When Luminous Capital sold itself to First Republic Bank in November 2012 for a staggering $120 million, it set the stage for other registered investment advisors to consider bank acquirers, showing you could sell to a bank and still grow and retain your firm’s identity. It also put First Republic on the map as far as its wealth management business, setting it up to buy other RIAs, such as Constellation Wealth Advisors, subsequently.
But this week the bank arguably learned a valuable lesson: In wealth management, the earnings potential is unlimited, and advisors, not their acquirers, are the ones who hold the cards—and the client relationship. The original Luminous team walked out the door after just a handful of years at the bank, taking a reported $17 billion with them, about 12% of First Republic’s wealth management assets.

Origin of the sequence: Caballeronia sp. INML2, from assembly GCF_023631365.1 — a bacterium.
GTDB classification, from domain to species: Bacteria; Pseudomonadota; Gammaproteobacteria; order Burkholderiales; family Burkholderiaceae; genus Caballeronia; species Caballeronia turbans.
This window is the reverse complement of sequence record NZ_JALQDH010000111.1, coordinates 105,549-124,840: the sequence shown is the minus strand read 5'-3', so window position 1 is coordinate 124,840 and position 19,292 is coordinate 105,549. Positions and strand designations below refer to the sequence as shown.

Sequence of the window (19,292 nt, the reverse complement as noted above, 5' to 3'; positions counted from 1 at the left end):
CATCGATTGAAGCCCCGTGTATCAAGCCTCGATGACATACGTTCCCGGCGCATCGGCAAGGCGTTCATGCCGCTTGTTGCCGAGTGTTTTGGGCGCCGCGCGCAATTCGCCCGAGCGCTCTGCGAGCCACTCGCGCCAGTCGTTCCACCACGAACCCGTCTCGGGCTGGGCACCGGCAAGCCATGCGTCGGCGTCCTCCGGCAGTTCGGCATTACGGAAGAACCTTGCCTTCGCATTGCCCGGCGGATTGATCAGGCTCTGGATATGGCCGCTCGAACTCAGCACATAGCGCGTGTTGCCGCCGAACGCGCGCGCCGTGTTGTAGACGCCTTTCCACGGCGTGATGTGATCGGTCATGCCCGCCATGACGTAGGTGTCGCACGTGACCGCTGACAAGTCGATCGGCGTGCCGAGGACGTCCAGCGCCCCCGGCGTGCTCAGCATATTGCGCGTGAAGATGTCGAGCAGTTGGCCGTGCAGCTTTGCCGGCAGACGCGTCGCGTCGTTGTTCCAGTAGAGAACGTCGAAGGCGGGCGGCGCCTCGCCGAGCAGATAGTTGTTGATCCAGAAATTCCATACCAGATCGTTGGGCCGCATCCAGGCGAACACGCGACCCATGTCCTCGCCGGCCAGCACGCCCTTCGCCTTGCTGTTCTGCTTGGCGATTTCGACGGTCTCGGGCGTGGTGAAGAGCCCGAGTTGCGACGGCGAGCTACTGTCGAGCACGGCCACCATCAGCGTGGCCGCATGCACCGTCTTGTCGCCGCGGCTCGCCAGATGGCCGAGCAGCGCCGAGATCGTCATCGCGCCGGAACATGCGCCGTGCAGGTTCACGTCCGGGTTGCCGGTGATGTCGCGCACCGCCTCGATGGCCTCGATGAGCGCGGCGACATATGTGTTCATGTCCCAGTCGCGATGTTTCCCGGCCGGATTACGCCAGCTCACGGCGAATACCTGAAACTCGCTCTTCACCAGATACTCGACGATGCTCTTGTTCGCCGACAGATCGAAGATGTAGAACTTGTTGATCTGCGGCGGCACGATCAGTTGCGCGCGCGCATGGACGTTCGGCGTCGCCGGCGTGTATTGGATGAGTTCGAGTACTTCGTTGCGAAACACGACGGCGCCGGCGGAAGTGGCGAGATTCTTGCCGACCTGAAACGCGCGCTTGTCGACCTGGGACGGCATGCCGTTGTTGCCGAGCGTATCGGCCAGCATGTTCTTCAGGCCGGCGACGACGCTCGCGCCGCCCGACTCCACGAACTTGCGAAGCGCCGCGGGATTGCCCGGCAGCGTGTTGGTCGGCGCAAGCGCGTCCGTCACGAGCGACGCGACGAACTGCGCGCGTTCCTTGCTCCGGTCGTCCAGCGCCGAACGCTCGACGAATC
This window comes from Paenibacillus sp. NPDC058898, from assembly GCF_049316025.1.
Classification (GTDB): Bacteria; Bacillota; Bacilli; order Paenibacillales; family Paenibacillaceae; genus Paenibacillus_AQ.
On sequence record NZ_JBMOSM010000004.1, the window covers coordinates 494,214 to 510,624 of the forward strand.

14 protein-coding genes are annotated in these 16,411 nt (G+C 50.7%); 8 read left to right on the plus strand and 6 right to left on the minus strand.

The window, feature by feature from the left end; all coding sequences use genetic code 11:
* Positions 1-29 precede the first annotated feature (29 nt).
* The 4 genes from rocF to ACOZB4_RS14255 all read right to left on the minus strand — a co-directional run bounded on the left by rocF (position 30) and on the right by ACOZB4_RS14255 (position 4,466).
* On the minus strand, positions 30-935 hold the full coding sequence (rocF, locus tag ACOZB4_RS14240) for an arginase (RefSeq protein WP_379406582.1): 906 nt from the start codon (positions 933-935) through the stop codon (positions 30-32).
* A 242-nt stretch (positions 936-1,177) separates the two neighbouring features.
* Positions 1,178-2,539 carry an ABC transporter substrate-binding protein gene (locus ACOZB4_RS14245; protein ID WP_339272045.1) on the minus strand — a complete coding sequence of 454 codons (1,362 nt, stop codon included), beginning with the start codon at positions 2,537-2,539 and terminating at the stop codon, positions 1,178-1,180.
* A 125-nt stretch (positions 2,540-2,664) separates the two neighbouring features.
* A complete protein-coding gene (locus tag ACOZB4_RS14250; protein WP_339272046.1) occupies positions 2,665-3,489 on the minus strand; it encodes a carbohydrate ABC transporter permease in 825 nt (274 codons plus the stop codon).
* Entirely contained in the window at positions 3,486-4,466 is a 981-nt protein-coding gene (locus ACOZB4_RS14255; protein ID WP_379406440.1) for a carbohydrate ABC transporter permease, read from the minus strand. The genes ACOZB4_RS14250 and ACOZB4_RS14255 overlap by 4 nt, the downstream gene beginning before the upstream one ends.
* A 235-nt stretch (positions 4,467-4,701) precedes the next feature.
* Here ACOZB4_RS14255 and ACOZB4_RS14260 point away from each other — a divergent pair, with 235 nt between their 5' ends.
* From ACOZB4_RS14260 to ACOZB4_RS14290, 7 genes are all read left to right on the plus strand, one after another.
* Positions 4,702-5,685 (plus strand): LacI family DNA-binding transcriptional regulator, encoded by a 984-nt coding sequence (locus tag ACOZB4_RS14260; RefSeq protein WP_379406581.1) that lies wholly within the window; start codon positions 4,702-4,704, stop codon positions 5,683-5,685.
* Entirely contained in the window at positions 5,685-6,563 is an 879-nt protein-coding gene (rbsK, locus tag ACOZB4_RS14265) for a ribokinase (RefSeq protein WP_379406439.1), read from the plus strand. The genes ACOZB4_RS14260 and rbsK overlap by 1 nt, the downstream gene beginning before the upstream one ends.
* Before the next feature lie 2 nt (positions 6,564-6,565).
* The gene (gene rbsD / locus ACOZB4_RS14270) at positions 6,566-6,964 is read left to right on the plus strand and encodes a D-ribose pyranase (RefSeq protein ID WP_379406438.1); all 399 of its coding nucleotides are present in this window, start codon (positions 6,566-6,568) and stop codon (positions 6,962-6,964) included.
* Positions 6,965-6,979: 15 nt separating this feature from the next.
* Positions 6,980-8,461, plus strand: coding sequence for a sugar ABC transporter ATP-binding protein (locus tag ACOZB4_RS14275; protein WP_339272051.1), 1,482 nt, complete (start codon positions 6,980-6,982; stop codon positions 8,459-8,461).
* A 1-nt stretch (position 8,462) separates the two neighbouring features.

They set up two RIAs: David Hou and Mark Sear created Evoke Wealth in Los Angeles, while Robert Skinner, Alan Zafran and Eric Harrison launched IEQ Capital in Menlo Park, Calif. (First Republic spokesman Greg Berardi declined to comment for this story.)
The move calls into question a key model that many of these bank entrants to the wealth management space have relied on—buying up RIAs, with the expectation that they’re going to be super profitable long term and cross-sell banking products. Industry observers say the departure was a massive failure of that model, and that other bank buyers should beware. It’s also just another example of a failed bank/RIA marriage, where cultures often clash.